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Pace for 50-Miler

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Pace for 50-Miler - Page 2 Empty Re: Pace for 50-Miler

Post  KBFitz on Mon Mar 19, 2012 12:20 am

A thread on the JFK50 that I missed? How could this be? So be it. I'll respond in my next post to the questions you posed, Vivian, in your original post.

A lot of great perspectives and advice have already been elicited. Let me just say that ultras in general and trail ultras in particular really bring out our running strengths and weaknesses. Schuey found that his legs were trashed but his cardio was good on the middle half of the JFK50. The converse was the case for me - aerobic fitness is my limiting factor while my legs hold up pretty well. Don't get me wrong, everything hurts by 40 miles, but each runner has a weakness and the distance magnifies that.

I don't know what training plans are in Byron Powell's Relentless Forward Progress, but I can't imaging they're very different from the approach used by Ultraladies or Hal Higdon's training plan for Comrades marathon. For each of my three JFK50s, I cobbled together my own training regime using the sandwiched back-to-back long runs found in these templates to modify an advanced marathon plan aimed at a fall marathon. In my view you should train for your first 50 miler just as you would for a marathon, adding double long runs every other weekend.

As far as nutrition, the JFK50 is great because the aid stations are fully stocked with real food. Protein supplements? Electrolyte caps? Gels? Who needs em? The only things I carry are a wide mouth bottle and NSAIDs. Everything else is provided on course. During your long 3-6 hour training runs, you may wish to bring real food (Cliff bars, trail mix, raisins, PB&J sandwich, cookies, etc.) just to ensure you don't bonk and to determine if your stomach can handle it. Leave the gels, etc. at home. These are ultras. Whee don't need no steenkin' space food. We got animal crackers and chicken noodle soup! In the end though, let you stomach be your guide. If you don't think you can handle real food, let your crew supply you with what you can stomach at the 5 aid stations they can access.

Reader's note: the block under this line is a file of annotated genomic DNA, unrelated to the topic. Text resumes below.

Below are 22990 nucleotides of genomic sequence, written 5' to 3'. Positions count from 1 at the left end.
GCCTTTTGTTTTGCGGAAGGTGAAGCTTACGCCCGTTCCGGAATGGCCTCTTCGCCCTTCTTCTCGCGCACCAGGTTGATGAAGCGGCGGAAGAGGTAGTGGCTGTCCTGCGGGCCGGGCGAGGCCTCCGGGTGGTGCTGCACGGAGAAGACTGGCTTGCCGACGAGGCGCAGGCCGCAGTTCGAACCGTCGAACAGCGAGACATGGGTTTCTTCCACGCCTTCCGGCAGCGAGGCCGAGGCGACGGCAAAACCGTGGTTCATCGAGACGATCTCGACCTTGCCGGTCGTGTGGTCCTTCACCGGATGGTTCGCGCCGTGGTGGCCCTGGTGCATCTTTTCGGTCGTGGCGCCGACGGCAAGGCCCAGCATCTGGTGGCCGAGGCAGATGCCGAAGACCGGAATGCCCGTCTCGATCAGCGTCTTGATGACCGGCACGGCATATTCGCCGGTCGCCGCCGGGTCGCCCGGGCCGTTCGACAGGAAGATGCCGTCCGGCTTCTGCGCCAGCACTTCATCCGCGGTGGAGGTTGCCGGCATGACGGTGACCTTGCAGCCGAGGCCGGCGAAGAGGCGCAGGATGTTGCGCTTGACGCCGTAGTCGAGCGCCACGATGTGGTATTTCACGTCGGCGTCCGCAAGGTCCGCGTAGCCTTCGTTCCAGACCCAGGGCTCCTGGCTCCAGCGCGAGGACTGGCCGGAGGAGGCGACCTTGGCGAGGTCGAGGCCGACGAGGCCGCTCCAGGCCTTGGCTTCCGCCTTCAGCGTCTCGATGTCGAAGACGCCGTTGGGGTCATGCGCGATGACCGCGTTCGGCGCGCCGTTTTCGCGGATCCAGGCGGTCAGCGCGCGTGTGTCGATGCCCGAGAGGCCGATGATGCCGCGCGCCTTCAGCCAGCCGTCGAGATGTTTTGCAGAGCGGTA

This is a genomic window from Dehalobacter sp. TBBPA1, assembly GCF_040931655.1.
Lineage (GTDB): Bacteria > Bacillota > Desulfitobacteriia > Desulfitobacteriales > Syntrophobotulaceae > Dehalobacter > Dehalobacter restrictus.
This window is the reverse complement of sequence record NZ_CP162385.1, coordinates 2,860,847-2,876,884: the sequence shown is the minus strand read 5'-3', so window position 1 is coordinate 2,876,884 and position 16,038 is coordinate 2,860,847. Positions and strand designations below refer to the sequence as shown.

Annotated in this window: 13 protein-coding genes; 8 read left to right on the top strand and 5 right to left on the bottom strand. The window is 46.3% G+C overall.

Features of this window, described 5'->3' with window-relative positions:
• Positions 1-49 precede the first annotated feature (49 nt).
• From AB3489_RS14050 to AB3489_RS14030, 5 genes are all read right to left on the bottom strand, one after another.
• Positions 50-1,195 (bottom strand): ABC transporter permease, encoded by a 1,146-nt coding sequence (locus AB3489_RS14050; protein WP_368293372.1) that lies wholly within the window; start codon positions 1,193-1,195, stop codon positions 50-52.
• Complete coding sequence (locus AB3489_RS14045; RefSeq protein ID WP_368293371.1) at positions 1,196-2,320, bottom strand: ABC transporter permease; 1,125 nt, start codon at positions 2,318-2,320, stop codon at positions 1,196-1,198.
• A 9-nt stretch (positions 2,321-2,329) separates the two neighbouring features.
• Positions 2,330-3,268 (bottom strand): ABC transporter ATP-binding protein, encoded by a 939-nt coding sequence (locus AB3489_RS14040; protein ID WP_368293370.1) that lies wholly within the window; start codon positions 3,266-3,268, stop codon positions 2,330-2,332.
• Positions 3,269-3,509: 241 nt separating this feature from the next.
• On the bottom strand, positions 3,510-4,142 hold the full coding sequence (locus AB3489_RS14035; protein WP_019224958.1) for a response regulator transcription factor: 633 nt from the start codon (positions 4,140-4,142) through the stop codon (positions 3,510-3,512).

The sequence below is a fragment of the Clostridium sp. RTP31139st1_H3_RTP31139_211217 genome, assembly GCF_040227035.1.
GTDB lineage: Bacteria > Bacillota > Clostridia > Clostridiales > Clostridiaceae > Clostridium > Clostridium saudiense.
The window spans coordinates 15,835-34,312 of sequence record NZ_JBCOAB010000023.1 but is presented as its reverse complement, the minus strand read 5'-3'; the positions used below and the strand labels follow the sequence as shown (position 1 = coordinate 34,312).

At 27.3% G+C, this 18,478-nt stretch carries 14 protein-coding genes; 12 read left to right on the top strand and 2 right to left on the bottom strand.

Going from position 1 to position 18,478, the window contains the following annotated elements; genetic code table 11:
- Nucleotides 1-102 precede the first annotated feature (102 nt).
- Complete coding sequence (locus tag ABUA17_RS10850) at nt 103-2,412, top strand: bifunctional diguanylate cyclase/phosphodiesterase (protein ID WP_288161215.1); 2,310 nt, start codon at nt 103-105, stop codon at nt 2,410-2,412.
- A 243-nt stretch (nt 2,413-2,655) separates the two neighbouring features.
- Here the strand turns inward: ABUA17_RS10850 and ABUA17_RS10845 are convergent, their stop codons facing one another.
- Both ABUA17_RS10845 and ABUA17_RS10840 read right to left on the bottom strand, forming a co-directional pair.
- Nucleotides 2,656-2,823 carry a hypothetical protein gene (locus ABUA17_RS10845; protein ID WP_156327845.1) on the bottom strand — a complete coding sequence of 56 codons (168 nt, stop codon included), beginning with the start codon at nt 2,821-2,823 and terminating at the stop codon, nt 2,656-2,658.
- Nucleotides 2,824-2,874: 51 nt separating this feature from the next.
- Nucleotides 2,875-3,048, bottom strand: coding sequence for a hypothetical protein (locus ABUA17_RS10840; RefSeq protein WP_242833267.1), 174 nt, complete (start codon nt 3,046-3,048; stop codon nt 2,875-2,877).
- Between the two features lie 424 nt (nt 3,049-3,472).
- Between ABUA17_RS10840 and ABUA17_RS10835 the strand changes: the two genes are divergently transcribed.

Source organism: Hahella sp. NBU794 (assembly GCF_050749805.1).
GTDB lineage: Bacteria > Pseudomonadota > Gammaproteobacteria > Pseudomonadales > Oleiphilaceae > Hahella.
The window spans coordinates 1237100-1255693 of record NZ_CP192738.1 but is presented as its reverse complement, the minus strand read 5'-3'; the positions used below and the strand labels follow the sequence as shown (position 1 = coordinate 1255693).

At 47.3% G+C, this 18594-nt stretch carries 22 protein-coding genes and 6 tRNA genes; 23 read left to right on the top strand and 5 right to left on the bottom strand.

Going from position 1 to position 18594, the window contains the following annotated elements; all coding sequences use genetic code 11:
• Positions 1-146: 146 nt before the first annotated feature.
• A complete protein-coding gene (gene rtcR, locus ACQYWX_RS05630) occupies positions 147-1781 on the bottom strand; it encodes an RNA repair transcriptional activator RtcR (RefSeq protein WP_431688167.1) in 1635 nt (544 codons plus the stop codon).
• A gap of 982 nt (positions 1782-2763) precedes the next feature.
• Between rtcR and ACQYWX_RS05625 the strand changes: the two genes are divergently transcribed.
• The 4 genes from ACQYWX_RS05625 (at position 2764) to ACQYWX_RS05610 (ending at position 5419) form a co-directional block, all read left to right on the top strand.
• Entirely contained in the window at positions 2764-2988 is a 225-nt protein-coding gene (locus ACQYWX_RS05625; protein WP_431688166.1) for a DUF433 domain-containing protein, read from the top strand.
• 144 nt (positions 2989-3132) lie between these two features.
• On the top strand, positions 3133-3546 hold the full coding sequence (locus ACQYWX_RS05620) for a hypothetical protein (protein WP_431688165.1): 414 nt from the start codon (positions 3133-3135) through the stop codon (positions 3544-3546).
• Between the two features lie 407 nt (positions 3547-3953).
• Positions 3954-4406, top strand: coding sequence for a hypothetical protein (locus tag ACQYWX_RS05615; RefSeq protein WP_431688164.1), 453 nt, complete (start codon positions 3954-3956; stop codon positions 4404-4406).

You don't need to do any strength-specific workouts (like stadium steps) to prepare for this event. But it would behoove you to get some trail work in. The AT section is gnarly beyond Gathland. The more accomplished and comfortable you are with trail running, the better the chances you will emerge from this section unscathed and fresh.

Organizers of the JFK50 sought to expand the field to 1,500 for this year's 50th anniversary. The Administrator of the National Parks Service responsible for the Appalachian Trail balked at that request by denying any permit. She did relent, however, granting a permit capped at the usual 1,000 runners. So while it will not be an expanded field for the 50th anniversary - it will be run ... and over the same hallowed ground.

@Michele: I ran NYC last year and ran with Schuey from mile 26 to mile 38. That's on the C&O canal towpath and where it's most useful. Nobody paces on the AT. It's single track and too gnarly for pacers to be of any use. It would be great to see you at the JFK50 this year.

Jerry says Jerry is going 2 run a 50 miles 2. ... ... ... Well Jerry ... we got a little run from Boonsboro to Williamsport MD in November ...

Now onto what pace to train at and what pace to run at for a 50 miler ...
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Pace for 50-Miler - Page 2 Empty Re: Pace for 50-Miler

Post  KBFitz on Mon Mar 19, 2012 1:38 am

@Vivian wrote:At what pace should training runs be run when training for a 50-miler?
Do the same as you would for a marathon. In fact, if you're going to run a fall marathon [something I highly recommend], train no differently except for adding back-to-back double long runs every other weekend or so. Pay no attention to pace in the very long runs [beyond 23 miles or so] and the double long runs. Go by effort - easy effort or even easier. The idea is to train your body to keep going and going and going even when you're tired. You'll find this comes in very handy on race day. ... Still going ...